One newspaper calls her Nirbhaya. A television channel calls her Amanat. Or Damini. The 23-year-old rape victim is undergoing a rebirth of sorts in the media.
The reasons are perfectly high minded. The names are carefully chosen, laden with the values of Sister Courage and trust.
“She has come to symbolise rare courage, an inspiration for a movement demanding respect for women and much more. Such a symbol deserves a name. We will henceforth call her NIRBHAYA (the Fearless One)” writes TOI.
But the 23-year-old in that hospital bed already has a name. Does she want another name foisted on her? At a time when every day she is trying to retake control over her life and her vital functions, inch by painful inch, what must it feel like to know that a newspaper or a television channel has on its own re-christened her?
A name is a huge part of your identity. That’s why parents spend so much time in choosing a name for their child. That’s why there are entire books about baby names. The purpose of anonymity was never to create the empty space for a ‘name-the-victim’ competition. The victim has become a symbol for so many in India but like the unknown soldier, some of her power lies in not knowing her name. The act of naming ironically erases that, even if it is meant to honour her.
This was, and remains, a gangrape that took place on a bus in Delhi, plain and simple. It’s not the ‘Amanat’ gangrape. Or the Nirbhaya gangrape. It’s disconcerting to see headlines like “Support grows for Nirbhaya” or references to her as Nirbhaya without even quotes around the name. It’s as if that is her name now. Why should media have that kind of power? It’s strange to think that a name that is not her own will now become a Google search term for this young woman.
That’s what’s troubling about the media’s rush to give her a name. It is because we are just unable to write stories about people without naming them? Does she need a name because otherwise she cannot become a slogan – Damini tum sangharsh karo, hum tumhare sath hain (struggle Damini, we are with you)? Is it because it makes it easier to write shorter headlines? Or is this lofty rhetoric some kind of a reflexive defense action because as media we are so terribly implicated in the sexual objectification of women – filling our pages every day with gratuitous pictures of women in come-hither undress? The question remains: What’s in a name? Does she need a name? Or is it the media that needs a name for her? Are we just plain uneasy with namelessness?
If the young woman at the centre of this decides that indeed she wants to come out and be known, that’s her choice. But all we know until now is that her family has requested that media do not come to them looking for interviews and reactions. Given that, this act of naming feels like a sideways maneuver to thrust an identity on the victim whether or not she wants it.
Actually until this point one of the few good things that came out of this horrendous story was the media’s reaction to it. For a change, the media seemed more preoccupied with the rapists than with the victim. I remember the Park Street rape case in Kolkata and how many stories were published about the victim’s personal life, her family history. Rape by media is too extreme a term but there was certainly some stripping by media that was happening in the name of reportage. The absconding rapists did not get that much media glare.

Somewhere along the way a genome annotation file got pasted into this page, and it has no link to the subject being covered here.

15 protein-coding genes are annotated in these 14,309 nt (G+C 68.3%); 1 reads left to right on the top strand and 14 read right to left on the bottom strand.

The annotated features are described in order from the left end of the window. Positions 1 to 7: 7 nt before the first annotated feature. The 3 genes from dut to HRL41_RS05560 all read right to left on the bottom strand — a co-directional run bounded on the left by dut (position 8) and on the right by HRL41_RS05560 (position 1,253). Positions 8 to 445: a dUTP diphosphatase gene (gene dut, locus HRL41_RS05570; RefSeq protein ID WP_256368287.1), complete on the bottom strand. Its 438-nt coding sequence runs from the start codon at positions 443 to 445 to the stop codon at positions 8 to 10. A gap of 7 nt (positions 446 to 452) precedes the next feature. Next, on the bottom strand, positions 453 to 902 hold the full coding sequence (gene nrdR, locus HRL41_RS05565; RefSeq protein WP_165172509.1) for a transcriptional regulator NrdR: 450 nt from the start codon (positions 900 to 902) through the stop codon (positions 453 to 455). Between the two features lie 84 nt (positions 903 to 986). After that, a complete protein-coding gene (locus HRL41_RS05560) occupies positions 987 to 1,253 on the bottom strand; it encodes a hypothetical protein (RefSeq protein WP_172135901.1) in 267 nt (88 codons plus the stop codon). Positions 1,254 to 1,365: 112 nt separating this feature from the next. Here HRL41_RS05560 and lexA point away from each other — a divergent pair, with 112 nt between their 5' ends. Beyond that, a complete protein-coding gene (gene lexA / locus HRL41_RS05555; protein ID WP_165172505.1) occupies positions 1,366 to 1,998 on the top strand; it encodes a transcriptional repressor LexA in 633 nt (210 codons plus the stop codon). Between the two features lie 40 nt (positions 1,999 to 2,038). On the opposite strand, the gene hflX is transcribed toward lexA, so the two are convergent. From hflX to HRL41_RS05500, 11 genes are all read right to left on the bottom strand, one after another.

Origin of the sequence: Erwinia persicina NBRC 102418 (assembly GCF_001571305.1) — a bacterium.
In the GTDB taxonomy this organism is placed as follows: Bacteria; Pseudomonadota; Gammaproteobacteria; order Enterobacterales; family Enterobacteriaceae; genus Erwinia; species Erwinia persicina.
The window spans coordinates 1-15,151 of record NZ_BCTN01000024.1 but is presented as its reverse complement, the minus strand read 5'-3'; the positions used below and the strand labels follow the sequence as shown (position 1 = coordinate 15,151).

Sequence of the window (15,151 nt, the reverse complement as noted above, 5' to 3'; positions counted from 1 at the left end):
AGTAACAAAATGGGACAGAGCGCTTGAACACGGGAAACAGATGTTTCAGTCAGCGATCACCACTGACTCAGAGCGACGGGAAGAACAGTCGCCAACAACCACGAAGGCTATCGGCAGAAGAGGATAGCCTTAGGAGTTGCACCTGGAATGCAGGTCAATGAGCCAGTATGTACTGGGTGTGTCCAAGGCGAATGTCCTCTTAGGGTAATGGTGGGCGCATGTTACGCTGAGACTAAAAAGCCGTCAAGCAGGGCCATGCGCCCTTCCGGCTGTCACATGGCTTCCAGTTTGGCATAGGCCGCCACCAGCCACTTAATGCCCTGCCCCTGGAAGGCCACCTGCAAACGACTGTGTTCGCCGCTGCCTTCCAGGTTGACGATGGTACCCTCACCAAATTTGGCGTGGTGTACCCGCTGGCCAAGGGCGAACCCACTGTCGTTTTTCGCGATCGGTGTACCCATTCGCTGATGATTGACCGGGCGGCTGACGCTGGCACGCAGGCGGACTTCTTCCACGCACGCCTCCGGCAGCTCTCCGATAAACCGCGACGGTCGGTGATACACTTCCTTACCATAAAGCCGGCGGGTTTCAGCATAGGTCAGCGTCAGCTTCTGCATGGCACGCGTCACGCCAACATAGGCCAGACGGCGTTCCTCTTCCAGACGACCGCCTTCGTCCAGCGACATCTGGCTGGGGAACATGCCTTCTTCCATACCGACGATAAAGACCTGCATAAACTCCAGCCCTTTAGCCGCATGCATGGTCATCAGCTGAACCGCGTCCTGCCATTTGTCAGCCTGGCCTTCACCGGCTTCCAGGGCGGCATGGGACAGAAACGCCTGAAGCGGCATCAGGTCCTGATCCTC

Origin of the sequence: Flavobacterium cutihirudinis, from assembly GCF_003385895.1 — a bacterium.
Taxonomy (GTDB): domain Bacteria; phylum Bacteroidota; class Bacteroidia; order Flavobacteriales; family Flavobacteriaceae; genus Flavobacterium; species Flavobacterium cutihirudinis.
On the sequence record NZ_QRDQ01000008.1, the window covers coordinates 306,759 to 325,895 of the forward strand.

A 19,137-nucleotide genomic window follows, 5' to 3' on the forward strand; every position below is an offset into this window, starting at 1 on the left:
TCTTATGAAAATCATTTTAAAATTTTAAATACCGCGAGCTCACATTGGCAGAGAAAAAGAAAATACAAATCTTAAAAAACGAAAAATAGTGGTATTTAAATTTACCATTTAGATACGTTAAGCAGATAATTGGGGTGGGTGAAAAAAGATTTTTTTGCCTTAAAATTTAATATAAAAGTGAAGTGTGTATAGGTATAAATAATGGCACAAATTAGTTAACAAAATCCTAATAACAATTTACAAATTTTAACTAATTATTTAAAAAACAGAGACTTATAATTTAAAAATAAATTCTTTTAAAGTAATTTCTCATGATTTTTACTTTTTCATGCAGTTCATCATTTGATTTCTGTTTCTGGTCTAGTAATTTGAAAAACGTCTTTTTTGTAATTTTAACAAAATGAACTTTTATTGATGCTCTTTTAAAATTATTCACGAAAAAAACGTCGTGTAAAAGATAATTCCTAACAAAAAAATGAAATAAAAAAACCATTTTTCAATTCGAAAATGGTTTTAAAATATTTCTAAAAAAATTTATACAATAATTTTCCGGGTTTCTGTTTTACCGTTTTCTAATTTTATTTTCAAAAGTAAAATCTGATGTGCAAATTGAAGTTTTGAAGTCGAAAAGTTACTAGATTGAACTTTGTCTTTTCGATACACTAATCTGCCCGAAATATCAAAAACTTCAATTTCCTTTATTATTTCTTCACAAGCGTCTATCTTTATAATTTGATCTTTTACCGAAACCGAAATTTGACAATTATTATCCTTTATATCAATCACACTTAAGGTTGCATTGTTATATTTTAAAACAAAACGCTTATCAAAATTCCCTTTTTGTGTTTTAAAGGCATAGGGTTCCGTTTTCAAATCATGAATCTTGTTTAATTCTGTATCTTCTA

This case has felt different in very welcome ways.
Right from the get go, the focus has been on the perpetrators. Television reporters went to their slum and talked to neighbours. Journalists trudged to far away villages to track down their parents. More and more details have emerged about the family stories behind the men, their schooling, their jobs, what they had for dinner that terrible night. We know now how one was called Mental because of his propensity for violence, that one was a minor, a runaway who slept on the bus, that another was a gym attendant.
We can argue whether it’s intrustive to thrust microphones into the faces of poor bewildered villagers and ask if their sons should hanged. But as Salil Tripathi writes in The Mint the media glare should definitely not be on the woman.
I don’t want to know where she lives. I don’t want to know details of what was done to her. I don’t want to know her friend’s name, or where he works, what he wants to do with his life, and where they live. I don’t want to know if they had gone out the first time or many times. I don’t want to know if they were active in the social media, nor to see their Facebook pages, their Tweets, their Orkut profiles, or recollections from their friends. I don’t want to know if she had boyfriends before. I don’t want to know if they had a favourite restaurant or what she likes to eat.
Let’s not deny it. As a culture, we have a prurient interest in exactly all those details. And the media, in the name of giving us what we want, has been happy to supply us with much of that.
If this 23-year-old is able to shame the media into changing its culture that is very welcome indeed.
But the media needs to remember the power of this young woman is not because she is Nirbhaya or Amanat. Those are names that retroactively give her special powers. What happened to her has resonated so sharply is because she was not special. She was just an ordinary nameless woman who boarded a bus to go home after watching a film. We can all relate to that. We should leave it that way.
She does not have a name, not because she lacks one, but because its absence reminds us again and again about the horror of what happened to her. Sometimes there is power in namelessness beyond the privacy issue. It allows her to be anybody. And it allows everybody to put themselves in her place.
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